Building bridges: Black Arts Matter aims to bring community and campus closer together

BY , Isthmus

Shasparay Lighteard hit upon the idea for the Black Arts Matter (B.A.M.) Festival after noticing a division between Madison’s black community and UW-Madison. Keeping in mind the vibrant black arts community back in her hometown of Austin, Texas, she set out to pull together a week of events to bridge that gap.

Lighteard, an acclaimed poet and UW-Madison First Wave scholar, hopes Madison’s first B.A.M. Festival, held March 3-9 at multiple venues, will help form personal connections between black artists on campus and those based in the city. She specifically wants to highlight artists who aren’t recipients of the First Wave hip-hop scholarship. Those undergraduate scholars have opportunities to perform, including at the always-profoundLine Breaks Festival (this year’s will be April 3-7), or as part of their other independent projects.

“I wanted to help break that gap between the campus and community,” Lighteard says. “There’s a big presence of hip-hop and rap, but we don’t see the other arts from black artists that much, at least on the community scale.”

The festival also features a crowd-judged poetry slam March 8-9 at Madison’s Central Library. Local and regionally based spoken-word poets will compete for the chance to perform in the finals alongside a showcase of performers in other genres. It’s a chance for newcomers in the poetry scene to see how their work stacks up against published authors, including Deonta Osayande, the Detroit-based author of the poetry collection Civilian.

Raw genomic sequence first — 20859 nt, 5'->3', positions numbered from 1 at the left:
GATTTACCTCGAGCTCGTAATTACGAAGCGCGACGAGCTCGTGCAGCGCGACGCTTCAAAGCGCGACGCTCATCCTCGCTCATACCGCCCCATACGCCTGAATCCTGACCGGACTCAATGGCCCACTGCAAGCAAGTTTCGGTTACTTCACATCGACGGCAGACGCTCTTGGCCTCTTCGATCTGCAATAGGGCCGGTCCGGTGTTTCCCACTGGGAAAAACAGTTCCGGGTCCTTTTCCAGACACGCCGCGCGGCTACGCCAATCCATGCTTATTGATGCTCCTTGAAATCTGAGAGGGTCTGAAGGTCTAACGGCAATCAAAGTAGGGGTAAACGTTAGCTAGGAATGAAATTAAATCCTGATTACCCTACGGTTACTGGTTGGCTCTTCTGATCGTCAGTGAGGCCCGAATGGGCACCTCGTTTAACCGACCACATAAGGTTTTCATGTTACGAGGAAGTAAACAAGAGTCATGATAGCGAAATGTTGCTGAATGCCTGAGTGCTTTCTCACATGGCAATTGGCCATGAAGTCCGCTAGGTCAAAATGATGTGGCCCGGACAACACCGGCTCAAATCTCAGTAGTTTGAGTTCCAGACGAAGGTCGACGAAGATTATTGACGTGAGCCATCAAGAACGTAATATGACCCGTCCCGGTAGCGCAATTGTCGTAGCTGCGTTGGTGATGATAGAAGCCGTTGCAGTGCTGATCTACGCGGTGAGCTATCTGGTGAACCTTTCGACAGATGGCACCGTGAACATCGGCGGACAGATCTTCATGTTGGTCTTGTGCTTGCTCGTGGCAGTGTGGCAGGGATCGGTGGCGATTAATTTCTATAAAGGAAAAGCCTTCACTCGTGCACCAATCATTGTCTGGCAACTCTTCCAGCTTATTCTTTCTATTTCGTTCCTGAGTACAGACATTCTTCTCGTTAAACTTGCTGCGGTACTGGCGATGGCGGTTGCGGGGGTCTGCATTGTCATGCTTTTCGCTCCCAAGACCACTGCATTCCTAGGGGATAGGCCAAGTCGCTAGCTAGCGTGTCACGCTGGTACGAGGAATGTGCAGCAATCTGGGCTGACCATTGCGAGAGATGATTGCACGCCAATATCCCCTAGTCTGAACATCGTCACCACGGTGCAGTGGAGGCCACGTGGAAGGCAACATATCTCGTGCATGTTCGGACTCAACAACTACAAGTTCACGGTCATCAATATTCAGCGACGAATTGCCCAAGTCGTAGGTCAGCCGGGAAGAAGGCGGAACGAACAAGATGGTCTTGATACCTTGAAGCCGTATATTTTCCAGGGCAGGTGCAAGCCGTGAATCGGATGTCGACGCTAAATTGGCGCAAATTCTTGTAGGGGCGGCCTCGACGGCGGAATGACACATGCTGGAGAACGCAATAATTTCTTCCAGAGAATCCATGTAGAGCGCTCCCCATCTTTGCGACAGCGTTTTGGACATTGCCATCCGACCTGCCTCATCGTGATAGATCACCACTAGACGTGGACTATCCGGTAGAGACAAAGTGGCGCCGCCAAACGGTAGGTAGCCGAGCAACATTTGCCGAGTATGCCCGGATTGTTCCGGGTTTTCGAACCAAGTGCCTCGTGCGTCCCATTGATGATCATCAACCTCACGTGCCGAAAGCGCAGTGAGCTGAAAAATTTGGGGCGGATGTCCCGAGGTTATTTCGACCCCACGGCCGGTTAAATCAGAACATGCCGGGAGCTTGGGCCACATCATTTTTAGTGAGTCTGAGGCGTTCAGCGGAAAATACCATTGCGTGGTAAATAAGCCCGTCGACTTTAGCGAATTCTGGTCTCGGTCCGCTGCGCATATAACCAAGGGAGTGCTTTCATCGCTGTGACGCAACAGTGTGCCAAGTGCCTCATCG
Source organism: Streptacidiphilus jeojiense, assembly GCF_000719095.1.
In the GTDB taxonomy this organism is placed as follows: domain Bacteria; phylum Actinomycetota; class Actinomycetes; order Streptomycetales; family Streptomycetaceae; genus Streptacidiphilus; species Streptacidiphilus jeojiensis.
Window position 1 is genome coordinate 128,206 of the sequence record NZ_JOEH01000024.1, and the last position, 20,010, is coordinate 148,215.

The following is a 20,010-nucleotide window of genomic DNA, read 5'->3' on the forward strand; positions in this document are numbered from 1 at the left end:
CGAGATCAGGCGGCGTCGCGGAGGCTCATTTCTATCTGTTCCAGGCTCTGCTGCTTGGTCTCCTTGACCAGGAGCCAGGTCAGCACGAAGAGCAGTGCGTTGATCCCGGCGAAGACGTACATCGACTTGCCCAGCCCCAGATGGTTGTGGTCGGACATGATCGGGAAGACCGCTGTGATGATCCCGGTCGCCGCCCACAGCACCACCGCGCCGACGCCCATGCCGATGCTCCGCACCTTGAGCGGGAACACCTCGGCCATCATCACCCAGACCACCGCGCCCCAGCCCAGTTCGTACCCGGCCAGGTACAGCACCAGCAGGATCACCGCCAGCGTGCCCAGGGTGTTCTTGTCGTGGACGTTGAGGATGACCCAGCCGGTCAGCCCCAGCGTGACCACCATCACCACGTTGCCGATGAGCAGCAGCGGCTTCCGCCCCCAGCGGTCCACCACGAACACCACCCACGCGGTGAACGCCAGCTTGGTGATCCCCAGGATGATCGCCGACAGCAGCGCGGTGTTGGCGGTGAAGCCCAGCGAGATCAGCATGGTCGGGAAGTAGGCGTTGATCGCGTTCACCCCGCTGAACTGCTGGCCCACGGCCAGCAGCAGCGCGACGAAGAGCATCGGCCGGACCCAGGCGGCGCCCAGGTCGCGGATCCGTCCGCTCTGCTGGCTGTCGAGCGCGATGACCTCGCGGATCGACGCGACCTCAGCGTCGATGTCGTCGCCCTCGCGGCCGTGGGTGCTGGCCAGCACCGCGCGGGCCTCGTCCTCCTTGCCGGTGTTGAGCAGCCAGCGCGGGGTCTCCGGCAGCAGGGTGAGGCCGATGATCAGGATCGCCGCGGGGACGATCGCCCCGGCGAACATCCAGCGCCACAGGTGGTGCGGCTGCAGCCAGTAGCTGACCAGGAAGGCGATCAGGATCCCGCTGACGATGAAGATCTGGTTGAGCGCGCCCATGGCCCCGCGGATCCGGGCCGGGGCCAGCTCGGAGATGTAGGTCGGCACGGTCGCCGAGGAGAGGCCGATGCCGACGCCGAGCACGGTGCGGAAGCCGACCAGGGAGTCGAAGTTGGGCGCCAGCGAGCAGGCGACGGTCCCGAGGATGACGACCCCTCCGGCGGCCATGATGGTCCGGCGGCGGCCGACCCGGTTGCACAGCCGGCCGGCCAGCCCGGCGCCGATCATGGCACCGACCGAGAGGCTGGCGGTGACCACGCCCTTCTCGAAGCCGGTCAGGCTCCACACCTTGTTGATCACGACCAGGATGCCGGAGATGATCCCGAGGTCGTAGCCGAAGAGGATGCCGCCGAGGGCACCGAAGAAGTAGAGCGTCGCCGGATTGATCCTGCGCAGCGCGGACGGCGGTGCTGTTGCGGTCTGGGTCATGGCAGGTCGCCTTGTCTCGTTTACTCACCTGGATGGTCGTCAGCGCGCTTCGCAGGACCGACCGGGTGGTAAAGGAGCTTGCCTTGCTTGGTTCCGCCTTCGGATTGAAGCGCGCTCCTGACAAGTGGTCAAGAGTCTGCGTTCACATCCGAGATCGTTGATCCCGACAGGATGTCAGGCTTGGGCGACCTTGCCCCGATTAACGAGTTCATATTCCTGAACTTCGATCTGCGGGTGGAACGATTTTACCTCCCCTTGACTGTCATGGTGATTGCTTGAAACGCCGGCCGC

“When I heard about a slam festival built for us, by us, I couldn’t help but throw my hat in the ring,” Osayande says. “We often all get lumped together, which is fine. I understand that there is only so much stage time, but a festival that focuses on the variety of black poets sounds like a fun and delightful time.”

One of the up-and-coming poets competing is Matthew Bogart, who sometimes writes about the racial dynamics of being adopted by white parents.

The first B.A.M event is the March 3 performance of Alice Childress’ 1955 Trouble in Mind. The play-within-a-play about racism on Broadway is directed by UW Afro-American studies professor and writer Sandra Adell. On March 4, Lighteard kicks off the rest of the festival by hosting a panel of artists and singers.

Black Arts Matter is also pairing up with Cinesthesia, the Madison Public Library’s free film series, for a screening of Spike Lee’s controversial 2000 satire Bamboozled, about a television show featuring African American performers in blackface. Lee’s film BlacKkKlansman just won the 2019 Academy Award for best adapted screenplay.

Lighteard says the decision to include a movie about the perseverance of blackface and minstrel shows was a coincidence and not tied to the recent headlines from Virginia, where several photos have surfaced of white politicians wearing blackface.

“Unfortunately, Bamboozled works really well with conversations that are happening right now,” says Lighteard. “If anyone is at all uncomfortable with a space like this, you’re the person who needs to come and be in a seat.”